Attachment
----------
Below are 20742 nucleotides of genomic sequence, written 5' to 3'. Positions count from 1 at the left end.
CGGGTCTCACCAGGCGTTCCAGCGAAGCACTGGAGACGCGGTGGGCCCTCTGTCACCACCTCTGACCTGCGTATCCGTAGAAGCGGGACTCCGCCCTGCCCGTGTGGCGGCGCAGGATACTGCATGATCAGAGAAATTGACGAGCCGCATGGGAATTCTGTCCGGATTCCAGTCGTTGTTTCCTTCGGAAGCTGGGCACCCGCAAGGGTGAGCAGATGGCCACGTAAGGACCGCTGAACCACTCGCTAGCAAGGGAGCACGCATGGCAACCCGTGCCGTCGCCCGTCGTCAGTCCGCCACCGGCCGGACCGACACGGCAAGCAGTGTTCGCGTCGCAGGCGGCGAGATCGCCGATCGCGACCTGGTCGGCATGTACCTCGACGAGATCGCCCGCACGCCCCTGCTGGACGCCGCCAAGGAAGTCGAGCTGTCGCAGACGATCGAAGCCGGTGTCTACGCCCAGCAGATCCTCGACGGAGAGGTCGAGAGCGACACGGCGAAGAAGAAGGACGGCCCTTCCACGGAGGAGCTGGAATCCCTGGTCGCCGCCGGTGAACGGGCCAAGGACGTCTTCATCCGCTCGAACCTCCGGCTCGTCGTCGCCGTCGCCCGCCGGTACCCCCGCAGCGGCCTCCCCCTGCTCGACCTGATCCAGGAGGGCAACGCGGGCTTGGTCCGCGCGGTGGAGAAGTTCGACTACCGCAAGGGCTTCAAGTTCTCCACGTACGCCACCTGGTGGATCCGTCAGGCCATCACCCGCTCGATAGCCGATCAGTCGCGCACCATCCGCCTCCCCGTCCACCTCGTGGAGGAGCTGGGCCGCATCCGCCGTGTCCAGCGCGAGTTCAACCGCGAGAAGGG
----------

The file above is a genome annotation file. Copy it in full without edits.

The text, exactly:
Below are 20742 nucleotides of genomic sequence, written 5' to 3'. Positions count from 1 at the left end.
CGGGTCTCACCAGGCGTTCCAGCGAAGCACTGGAGACGCGGTGGGCCCTCTGTCACCACCTCTGACCTGCGTATCCGTAGAAGCGGGACTCCGCCCTGCCCGTGTGGCGGCGCAGGATACTGCATGATCAGAGAAATTGACGAGCCGCATGGGAATTCTGTCCGGATTCCAGTCGTTGTTTCCTTCGGAAGCTGGGCACCCGCAAGGGTGAGCAGATGGCCACGTAAGGACCGCTGAACCACTCGCTAGCAAGGGAGCACGCATGGCAACCCGTGCCGTCGCCCGTCGTCAGTCCGCCACCGGCCGGACCGACACGGCAAGCAGTGTTCGCGTCGCAGGCGGCGAGATCGCCGATCGCGACCTGGTCGGCATGTACCTCGACGAGATCGCCCGCACGCCCCTGCTGGACGCCGCCAAGGAAGTCGAGCTGTCGCAGACGATCGAAGCCGGTGTCTACGCCCAGCAGATCCTCGACGGAGAGGTCGAGAGCGACACGGCGAAGAAGAAGGACGGCCCTTCCACGGAGGAGCTGGAATCCCTGGTCGCCGCCGGTGAACGGGCCAAGGACGTCTTCATCCGCTCGAACCTCCGGCTCGTCGTCGCCGTCGCCCGCCGGTACCCCCGCAGCGGCCTCCCCCTGCTCGACCTGATCCAGGAGGGCAACGCGGGCTTGGTCCGCGCGGTGGAGAAGTTCGACTACCGCAAGGGCTTCAAGTTCTCCACGTACGCCACCTGGTGGATCCGTCAGGCCATCACCCGCTCGATAGCCGATCAGTCGCGCACCATCCGCCTCCCCGTCCACCTCGTGGAGGAGCTGGGCCGCATCCGCCGTGTCCAGCGCGAGTTCAACCGCGAGAAGGG